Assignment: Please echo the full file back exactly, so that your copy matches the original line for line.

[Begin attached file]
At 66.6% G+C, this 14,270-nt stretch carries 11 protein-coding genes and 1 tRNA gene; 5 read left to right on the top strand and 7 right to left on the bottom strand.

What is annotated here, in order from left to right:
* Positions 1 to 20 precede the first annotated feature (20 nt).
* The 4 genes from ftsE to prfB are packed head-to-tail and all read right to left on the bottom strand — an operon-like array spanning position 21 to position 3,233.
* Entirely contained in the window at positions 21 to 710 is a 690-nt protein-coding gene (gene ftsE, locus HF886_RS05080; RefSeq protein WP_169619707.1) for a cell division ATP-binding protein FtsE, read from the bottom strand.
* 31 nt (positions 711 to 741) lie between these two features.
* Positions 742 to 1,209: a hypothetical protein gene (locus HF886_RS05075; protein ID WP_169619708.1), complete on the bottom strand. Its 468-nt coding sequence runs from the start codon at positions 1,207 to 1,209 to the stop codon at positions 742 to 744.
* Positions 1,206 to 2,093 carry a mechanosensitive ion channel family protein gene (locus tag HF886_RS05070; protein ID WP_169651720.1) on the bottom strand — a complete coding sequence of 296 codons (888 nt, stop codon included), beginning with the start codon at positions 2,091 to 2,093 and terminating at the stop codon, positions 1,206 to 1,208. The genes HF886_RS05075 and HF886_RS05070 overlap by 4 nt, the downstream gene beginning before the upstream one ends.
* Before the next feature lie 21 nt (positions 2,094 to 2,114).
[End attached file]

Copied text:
At 66.6% G+C, this 14,270-nt stretch carries 11 protein-coding genes and 1 tRNA gene; 5 read left to right on the top strand and 7 right to left on the bottom strand.

What is annotated here, in order from left to right:
* Positions 1 to 20 precede the first annotated feature (20 nt).
* The 4 genes from ftsE to prfB are packed head-to-tail and all read right to left on the bottom strand — an operon-like array spanning position 21 to position 3,233.
* Entirely contained in the window at positions 21 to 710 is a 690-nt protein-coding gene (gene ftsE, locus HF886_RS05080; RefSeq protein WP_169619707.1) for a cell division ATP-binding protein FtsE, read from the bottom strand.
* 31 nt (positions 711 to 741) lie between these two features.
* Positions 742 to 1,209: a hypothetical protein gene (locus HF886_RS05075; protein ID WP_169619708.1), complete on the bottom strand. Its 468-nt coding sequence runs from the start codon at positions 1,207 to 1,209 to the stop codon at positions 742 to 744.
* Positions 1,206 to 2,093 carry a mechanosensitive ion channel family protein gene (locus tag HF886_RS05070; protein ID WP_169651720.1) on the bottom strand — a complete coding sequence of 296 codons (888 nt, stop codon included), beginning with the start codon at positions 2,091 to 2,093 and terminating at the stop codon, positions 1,206 to 1,208. The genes HF886_RS05075 and HF886_RS05070 overlap by 4 nt, the downstream gene beginning before the upstream one ends.
* Before the next feature lie 21 nt (positions 2,094 to 2,114).